An inflammatory disease of the gallbladder without evidence of gallstones or cystic duct obstruction; it is an illness that is a complication of various other medical or surgical conditions. Duncan first recognized it in 1844 when a fatal case of acalculous cholecystitis complicating an incarcerated hernia was reported. The condition causes approximately 5-10% of all cases of acute cholecystitis and is usually associated with more serious morbidity and higher mortality rates than calculous cholecystitis. It is most commonly observed in the setting of very ill patients. Acalculous cholecystitis is associated with a higher incidence of gangrene and perforation compared to calculous cholecystitis.
The main cause is thought to be bile stasis and increased lithogenicity of bile. Critically ill patients are more predisposed because of increased bile viscosity due to dehydration. Gallbladder wall ischemia due to a low-flow state caused by dehydration, or heart failure may also have a role in the pathogenesis of acalculous cholecystitis.
The main cause of acalculous cholecystitis is gallbladder stasis with resulting stagnant bile.
Mortality/Morbidity and Complications
The mortality and morbidity rates associated with acalculous cholecystitis can be high. It is frequently observed in patients with sepsis and other serious conditions. The reported mortality range is 10-50% for acalculous cholecystitis as compared to 1% for calculous cholecystitis.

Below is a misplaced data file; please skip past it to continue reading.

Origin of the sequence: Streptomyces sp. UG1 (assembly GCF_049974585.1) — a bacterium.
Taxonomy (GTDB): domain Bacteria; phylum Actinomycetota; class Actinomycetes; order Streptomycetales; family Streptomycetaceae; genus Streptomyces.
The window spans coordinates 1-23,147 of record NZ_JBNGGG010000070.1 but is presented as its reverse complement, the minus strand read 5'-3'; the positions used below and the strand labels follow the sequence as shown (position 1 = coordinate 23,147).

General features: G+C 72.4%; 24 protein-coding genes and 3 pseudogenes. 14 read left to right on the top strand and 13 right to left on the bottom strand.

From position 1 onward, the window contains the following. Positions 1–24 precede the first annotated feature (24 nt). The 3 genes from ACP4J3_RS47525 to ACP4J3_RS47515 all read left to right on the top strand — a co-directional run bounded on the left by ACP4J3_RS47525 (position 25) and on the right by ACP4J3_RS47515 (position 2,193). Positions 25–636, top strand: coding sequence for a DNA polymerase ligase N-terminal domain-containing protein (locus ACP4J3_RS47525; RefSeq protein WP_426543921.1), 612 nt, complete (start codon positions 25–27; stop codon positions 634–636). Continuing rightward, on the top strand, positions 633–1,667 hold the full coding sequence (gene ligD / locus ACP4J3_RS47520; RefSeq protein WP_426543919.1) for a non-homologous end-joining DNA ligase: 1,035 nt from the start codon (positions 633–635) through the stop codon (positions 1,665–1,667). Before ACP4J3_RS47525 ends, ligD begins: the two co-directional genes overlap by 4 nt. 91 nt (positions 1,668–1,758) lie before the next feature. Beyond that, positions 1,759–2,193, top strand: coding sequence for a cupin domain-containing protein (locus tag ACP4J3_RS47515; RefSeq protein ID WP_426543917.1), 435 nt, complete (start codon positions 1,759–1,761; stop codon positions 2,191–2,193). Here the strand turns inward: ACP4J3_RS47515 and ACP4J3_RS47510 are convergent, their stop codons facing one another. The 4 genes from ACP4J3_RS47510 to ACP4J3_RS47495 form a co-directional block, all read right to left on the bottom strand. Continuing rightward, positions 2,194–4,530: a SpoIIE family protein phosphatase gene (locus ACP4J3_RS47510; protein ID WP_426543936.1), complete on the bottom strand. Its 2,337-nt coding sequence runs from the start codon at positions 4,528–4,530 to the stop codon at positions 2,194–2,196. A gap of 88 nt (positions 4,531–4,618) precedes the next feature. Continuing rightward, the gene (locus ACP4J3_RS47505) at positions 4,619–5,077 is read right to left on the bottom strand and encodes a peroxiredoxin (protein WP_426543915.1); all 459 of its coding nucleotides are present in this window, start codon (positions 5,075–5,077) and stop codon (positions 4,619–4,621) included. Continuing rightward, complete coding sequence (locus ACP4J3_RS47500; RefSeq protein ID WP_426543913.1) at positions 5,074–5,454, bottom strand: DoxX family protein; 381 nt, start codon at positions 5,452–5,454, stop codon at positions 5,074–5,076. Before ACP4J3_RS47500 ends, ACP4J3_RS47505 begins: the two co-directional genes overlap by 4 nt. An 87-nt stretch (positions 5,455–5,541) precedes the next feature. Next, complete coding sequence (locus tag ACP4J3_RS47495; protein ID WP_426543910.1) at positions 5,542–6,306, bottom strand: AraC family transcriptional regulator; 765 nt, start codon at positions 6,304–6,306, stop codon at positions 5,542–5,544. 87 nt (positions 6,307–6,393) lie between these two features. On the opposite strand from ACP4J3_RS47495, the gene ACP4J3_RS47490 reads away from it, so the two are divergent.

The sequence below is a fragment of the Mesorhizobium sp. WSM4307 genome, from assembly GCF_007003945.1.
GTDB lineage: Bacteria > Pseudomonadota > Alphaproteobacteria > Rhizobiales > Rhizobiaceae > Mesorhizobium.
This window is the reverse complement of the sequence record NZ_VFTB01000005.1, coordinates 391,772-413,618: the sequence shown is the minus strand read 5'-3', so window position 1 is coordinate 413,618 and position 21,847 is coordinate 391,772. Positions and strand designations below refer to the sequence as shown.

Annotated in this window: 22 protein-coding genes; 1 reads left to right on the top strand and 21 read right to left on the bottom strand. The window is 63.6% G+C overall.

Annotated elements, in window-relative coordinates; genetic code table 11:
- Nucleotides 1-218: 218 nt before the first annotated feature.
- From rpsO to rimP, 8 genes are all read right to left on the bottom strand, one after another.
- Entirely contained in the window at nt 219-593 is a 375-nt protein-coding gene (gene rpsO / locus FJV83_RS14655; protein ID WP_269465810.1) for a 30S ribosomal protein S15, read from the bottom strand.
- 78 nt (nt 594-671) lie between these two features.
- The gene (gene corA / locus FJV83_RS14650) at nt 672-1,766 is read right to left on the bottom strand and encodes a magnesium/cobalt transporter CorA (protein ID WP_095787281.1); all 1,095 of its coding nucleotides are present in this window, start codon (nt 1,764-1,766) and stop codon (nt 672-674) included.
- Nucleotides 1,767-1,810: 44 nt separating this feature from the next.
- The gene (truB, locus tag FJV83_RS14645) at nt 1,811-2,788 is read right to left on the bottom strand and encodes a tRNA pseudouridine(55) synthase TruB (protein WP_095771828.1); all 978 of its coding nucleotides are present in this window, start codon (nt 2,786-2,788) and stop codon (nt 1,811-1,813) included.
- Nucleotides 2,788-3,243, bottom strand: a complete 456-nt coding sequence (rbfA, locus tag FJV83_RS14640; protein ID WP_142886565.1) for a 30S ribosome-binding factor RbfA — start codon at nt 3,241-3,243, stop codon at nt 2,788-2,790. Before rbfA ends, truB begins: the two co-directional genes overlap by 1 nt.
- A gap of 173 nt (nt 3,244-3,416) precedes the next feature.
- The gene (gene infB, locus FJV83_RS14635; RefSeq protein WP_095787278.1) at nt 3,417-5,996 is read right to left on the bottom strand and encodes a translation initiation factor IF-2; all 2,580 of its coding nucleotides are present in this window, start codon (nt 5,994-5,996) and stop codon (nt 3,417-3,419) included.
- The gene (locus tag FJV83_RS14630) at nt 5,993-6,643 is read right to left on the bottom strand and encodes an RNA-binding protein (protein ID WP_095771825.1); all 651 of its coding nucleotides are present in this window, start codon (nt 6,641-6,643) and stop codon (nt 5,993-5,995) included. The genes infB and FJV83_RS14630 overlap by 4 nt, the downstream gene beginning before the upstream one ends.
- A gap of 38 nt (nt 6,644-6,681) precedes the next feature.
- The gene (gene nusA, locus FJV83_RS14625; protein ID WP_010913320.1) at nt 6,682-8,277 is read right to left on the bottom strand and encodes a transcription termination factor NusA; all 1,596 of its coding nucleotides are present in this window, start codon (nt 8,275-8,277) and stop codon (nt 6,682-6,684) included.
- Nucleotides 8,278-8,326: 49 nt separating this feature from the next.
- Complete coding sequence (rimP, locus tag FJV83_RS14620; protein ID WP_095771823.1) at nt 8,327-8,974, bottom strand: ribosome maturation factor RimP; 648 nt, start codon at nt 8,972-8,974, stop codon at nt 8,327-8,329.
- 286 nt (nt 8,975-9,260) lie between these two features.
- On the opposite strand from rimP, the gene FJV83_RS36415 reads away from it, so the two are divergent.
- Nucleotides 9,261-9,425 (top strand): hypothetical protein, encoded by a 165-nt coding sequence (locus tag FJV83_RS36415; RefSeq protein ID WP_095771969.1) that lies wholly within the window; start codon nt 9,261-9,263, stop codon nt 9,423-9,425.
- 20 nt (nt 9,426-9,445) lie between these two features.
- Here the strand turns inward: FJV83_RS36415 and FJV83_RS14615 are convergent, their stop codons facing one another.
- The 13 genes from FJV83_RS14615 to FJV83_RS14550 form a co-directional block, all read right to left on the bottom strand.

Perforation or gangrene of the gallbladder and extrabiliary abscess formation are the main complications.
History and Physical Examination
History findings are of limited value. Physical examination can show fever and right upper quadrant tenderness.
- Sepsis with biliary tract infection
- Total parenteral nutrition – associated liver disease
There is a high risk of rapid deterioration and gallbladder perforation. That indicates immediate intervention.
In patients with acalculous cholecystitis who are high-risk surgical candidates endoscopic gallbladder stent placement may be an effective palliative treatment. It involves placement of a double pigtail stent between the gallbladder and the duodenum during endoscopic retrograde cholangiopancreatography (ERCP). However, the definitive treatment of acalculous cholecystitis is cholecystectomy for patients who are able to tolerate surgery.
In selected patients with acute acalculous cholecystitis, nonsurgical treatment (such as antibiotics or percutaneous cholecystostomy) may be an effective alternative to surgery.
In surgical candidates, open or laparoscopic cholecystectomy is indicated for acute cholecystitis.
In patients who are not surgical candidates, percutaneous cholecystostomy may be performed. This procedure may be the safest and most successful intervention in patients who are critically ill, with multiple comorbidities. Catheters are usually removed after approximately 3 weeks in critically ill patients with acalculous cholecystitis who have undergone percutaneous cholecystostomy. This allows for the development of a mature track from the skin to the gallbladder.
Administer broad-spectrum antibiotics with enteric and biliary pathogen coverage. Definitive treatment is cholecystectomy for patients who are surgical candidates or cholecystostomy for patients who are not.